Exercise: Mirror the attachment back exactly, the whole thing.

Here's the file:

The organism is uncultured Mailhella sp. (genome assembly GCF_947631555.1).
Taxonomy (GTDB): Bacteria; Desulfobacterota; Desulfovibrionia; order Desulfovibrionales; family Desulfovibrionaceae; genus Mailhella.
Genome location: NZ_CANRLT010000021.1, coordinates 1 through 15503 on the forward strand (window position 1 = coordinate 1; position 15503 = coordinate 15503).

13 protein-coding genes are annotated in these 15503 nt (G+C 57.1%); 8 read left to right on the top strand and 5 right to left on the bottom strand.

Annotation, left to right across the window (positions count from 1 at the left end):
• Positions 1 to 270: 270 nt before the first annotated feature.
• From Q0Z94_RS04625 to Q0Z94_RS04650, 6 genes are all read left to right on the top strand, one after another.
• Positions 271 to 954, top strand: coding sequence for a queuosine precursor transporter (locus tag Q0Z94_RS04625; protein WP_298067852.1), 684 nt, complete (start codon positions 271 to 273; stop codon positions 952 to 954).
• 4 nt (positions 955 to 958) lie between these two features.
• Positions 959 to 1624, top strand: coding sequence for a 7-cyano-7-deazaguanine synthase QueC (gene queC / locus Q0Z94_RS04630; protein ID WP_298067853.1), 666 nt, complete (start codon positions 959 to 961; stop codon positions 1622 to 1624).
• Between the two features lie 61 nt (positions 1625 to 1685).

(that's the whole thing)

The organism is uncultured Mailhella sp. (genome assembly GCF_947631555.1).
Taxonomy (GTDB): Bacteria; Desulfobacterota; Desulfovibrionia; order Desulfovibrionales; family Desulfovibrionaceae; genus Mailhella.
Genome location: NZ_CANRLT010000021.1, coordinates 1 through 15503 on the forward strand (window position 1 = coordinate 1; position 15503 = coordinate 15503).

13 protein-coding genes are annotated in these 15503 nt (G+C 57.1%); 8 read left to right on the top strand and 5 right to left on the bottom strand.

Annotation, left to right across the window (positions count from 1 at the left end):
• Positions 1 to 270: 270 nt before the first annotated feature.
• From Q0Z94_RS04625 to Q0Z94_RS04650, 6 genes are all read left to right on the top strand, one after another.
• Positions 271 to 954, top strand: coding sequence for a queuosine precursor transporter (locus tag Q0Z94_RS04625; protein WP_298067852.1), 684 nt, complete (start codon positions 271 to 273; stop codon positions 952 to 954).
• 4 nt (positions 955 to 958) lie between these two features.
• Positions 959 to 1624, top strand: coding sequence for a 7-cyano-7-deazaguanine synthase QueC (gene queC / locus Q0Z94_RS04630; protein ID WP_298067853.1), 666 nt, complete (start codon positions 959 to 961; stop codon positions 1622 to 1624).
• Between the two features lie 61 nt (positions 1625 to 1685).